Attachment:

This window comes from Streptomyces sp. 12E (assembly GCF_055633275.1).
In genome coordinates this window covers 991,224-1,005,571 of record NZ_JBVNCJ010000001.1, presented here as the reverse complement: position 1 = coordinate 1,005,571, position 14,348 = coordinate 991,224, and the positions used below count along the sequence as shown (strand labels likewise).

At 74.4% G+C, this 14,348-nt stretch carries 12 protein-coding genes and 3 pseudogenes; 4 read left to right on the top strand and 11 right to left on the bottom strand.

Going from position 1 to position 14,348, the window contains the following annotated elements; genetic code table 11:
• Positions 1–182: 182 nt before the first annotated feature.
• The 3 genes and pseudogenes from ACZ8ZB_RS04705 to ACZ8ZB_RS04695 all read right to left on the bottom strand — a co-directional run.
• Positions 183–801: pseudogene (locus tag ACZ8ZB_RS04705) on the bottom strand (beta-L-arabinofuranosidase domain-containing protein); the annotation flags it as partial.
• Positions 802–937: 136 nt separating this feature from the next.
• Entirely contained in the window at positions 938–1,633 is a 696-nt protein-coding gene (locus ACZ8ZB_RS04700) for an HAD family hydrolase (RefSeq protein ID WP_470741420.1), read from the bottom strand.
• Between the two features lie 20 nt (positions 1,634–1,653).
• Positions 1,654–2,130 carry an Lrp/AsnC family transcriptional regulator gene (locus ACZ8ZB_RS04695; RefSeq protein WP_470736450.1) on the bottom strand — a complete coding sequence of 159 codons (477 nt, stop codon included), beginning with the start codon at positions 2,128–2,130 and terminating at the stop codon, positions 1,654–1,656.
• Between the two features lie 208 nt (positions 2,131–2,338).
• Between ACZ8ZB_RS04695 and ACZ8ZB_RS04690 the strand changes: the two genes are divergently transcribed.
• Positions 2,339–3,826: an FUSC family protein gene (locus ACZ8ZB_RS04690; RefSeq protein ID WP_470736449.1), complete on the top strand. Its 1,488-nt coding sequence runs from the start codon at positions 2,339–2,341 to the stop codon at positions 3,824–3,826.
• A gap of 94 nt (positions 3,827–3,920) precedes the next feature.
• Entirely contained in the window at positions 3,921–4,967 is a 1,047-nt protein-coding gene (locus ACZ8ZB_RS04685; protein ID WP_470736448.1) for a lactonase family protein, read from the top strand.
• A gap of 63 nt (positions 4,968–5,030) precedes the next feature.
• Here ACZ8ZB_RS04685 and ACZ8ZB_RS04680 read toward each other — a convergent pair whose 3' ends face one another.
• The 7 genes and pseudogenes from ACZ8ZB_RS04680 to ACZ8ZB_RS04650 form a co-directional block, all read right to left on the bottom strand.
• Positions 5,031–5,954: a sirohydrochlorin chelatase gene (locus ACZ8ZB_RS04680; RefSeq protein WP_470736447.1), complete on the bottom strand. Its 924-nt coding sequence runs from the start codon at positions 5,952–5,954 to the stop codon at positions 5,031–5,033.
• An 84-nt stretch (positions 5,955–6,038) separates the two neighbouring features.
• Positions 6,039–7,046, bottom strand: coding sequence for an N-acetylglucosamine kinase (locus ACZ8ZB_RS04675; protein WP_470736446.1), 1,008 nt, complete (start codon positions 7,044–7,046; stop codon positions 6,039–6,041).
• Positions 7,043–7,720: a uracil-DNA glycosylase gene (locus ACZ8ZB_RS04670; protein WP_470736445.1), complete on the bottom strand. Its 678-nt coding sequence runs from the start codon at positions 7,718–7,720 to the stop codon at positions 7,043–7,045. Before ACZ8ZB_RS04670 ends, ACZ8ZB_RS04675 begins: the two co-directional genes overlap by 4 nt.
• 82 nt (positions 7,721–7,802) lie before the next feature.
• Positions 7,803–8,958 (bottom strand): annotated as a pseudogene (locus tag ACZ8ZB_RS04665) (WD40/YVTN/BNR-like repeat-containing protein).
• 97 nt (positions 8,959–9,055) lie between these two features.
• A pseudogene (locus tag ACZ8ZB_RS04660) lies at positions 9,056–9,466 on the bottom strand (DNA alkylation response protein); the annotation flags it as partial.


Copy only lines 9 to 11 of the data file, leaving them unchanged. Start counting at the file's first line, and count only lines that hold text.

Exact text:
• Entirely contained in the window at positions 938–1,633 is a 696-nt protein-coding gene (locus ACZ8ZB_RS04700) for an HAD family hydrolase (RefSeq protein ID WP_470741420.1), read from the bottom strand.
• Between the two features lie 20 nt (positions 1,634–1,653).
• Positions 1,654–2,130 carry an Lrp/AsnC family transcriptional regulator gene (locus ACZ8ZB_RS04695; RefSeq protein WP_470736450.1) on the bottom strand — a complete coding sequence of 159 codons (477 nt, stop codon included), beginning with the start codon at positions 2,128–2,130 and terminating at the stop codon, positions 1,654–1,656.